2:30

PM


Alexey Salmin Pavlovich (Russia) and Dmitry Dragozhilov (Russia)
on the 2016 Winter Swimming World Championships [film]

2:50

PM


Sally Minty-Gravett (Jersey) on Motivating Swimmers

3:10

PM


Dmitry Blokhin (Russia) and Aleksei Veller (Russia)
on the First World Ice Swimming Championships [film]

3:30

PM


Matthew Moseley (USA)’s Dancing With The Water, Crossing of Lake Pontchartrain [film]

3:50

PM


Simon Holliday (England) and Doug Woodring (Hong Kong)’s The Clean Swim – Hong Kong to Macau 2014 [film]

5:00

PM


International Swimming Hall of Fame (ISHOF)
and International Marathon Swimming Hall of Fame (IMSHOF)

IMSHOF Induction Ceremonies and Dinner
with co-hosts Shelley Taylor-Smith (Australia) and Steven Munatones (USA).

Recognition of International Swimming Hall of Fame honorees:

  • Elizabeth Fry (USA), IMSHOF Honour Swimmer

  • Vojislav Mijić (Serbia), IMSHOF Honour Swimmer

  • James Anderson (USA), IMSHOF Honour Administrator

  • Dr. Jane Katz (USA), IMSHOF Honour Administrator

  • Indonesian Swimming Federation Open Water Committee (Indonesia), IMSHOF Honour Organisation

  • Melissa Cunningham (Australia), Irving Davids – Captain Roger Wheeler Award by the International Swimming Hall of Fame and IMSHOF Honour Swimmer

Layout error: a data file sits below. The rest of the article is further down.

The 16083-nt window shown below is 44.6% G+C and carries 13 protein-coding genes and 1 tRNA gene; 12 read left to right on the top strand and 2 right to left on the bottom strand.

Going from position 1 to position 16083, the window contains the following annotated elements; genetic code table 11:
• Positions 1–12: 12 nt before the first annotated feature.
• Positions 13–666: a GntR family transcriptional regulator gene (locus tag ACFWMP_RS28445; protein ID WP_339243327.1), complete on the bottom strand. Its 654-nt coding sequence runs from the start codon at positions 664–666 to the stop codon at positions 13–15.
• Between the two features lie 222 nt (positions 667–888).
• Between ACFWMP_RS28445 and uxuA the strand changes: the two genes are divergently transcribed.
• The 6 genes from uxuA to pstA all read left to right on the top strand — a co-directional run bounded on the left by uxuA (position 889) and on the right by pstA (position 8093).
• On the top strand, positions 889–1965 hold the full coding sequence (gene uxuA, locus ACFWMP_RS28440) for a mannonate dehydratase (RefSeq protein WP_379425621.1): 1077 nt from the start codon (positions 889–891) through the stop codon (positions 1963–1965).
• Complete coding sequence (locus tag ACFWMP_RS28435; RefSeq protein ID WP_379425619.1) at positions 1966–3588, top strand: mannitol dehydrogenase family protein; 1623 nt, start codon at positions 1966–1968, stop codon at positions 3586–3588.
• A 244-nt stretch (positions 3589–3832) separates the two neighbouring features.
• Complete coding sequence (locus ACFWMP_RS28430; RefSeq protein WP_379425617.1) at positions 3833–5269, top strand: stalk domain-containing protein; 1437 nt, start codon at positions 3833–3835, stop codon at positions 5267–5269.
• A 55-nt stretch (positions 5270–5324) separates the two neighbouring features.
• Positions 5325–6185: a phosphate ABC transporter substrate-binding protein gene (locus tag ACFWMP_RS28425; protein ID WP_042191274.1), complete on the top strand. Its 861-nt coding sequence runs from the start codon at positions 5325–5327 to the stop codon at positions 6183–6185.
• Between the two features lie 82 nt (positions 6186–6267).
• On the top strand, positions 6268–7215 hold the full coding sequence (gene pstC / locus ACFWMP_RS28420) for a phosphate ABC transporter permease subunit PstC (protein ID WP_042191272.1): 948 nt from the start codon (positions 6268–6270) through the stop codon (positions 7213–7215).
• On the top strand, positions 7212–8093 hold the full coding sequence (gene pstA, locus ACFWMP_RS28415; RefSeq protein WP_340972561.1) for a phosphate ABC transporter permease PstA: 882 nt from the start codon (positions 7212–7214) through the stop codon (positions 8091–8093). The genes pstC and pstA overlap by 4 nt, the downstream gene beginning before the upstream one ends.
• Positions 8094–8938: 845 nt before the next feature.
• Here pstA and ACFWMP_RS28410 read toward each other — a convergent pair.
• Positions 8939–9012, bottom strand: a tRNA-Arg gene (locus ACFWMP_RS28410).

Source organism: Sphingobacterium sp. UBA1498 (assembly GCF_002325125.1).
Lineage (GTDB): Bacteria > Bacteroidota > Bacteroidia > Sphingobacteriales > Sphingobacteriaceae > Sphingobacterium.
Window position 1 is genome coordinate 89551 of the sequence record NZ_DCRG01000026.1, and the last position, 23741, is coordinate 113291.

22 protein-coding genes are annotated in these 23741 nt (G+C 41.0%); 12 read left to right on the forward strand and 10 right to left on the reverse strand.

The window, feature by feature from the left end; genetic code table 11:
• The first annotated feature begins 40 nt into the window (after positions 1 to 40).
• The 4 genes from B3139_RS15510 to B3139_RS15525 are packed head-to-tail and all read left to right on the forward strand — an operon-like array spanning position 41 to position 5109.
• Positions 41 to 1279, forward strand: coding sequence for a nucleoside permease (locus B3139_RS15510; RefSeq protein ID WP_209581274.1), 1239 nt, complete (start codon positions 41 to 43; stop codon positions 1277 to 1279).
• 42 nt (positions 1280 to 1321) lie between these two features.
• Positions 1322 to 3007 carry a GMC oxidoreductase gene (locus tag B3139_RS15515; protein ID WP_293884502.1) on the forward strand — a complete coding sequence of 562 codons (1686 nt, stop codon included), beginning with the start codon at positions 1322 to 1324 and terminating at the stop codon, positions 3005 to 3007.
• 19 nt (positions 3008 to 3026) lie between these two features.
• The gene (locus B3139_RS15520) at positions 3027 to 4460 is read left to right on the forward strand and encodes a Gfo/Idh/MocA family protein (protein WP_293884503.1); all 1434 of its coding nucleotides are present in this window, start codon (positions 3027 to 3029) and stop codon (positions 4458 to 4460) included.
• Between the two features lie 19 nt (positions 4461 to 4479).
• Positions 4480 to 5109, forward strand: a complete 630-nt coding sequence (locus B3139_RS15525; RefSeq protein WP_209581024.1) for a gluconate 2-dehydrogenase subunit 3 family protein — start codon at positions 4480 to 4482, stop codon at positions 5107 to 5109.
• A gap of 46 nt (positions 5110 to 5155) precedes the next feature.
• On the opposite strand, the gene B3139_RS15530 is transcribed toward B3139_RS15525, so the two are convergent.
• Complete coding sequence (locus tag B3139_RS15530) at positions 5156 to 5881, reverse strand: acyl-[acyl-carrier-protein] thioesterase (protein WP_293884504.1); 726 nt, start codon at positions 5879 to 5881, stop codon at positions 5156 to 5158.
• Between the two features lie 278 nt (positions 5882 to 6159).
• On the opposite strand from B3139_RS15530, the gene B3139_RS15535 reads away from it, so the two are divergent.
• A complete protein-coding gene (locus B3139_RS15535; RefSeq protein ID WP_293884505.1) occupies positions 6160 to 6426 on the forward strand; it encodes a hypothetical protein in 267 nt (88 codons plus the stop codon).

• Sandra Bucha (USA), ISHOF Honor Open Water Swimmer and IMSHOF Honour Swimmer

  • Jon Erikson (USA), ISHOF Honor Open Water Swimmer and IMSHOF Honour Swimmer [represented by Sandra Bucha]

6:30

PM


International Swimming Hall of Fame (ISHOF) Introduction Video.
Welcome speech by host Shelley Taylor-Smith (Australia)

6:45

PM


Dinner

7:30

PM


International Swimming Hall of Fame (ISHOF)
Induction Ceremonies and Dinner with host Shelley Taylor-Smith (Australia)

Recognition of International Swimming Hall of Fame honorees:

  • Mercedes Gleitze (England)
    ISHOF Honor Pioneer Swimmer and IMSHOF Honour Swimmer
    [represented by daughter Doloranda Pember]

  • Dale Petranech (USA)
    ISHOF Honor Contributer and IMSHOF Honour Administrator

  • Claudio Plit (Argentina)
    ISHOF Honor Open Water Swimmer and IMSHOF Honour Swimmer
    [represented by Shelley Taylor-Smith]

  • Judith van Berkel-de Nijs (Netherlands)
    ISHOF Honor Open Water Swimmer and IMSHOF Honour Swimmer
    [represented by Niek Kloots]

  • George Young (Canada)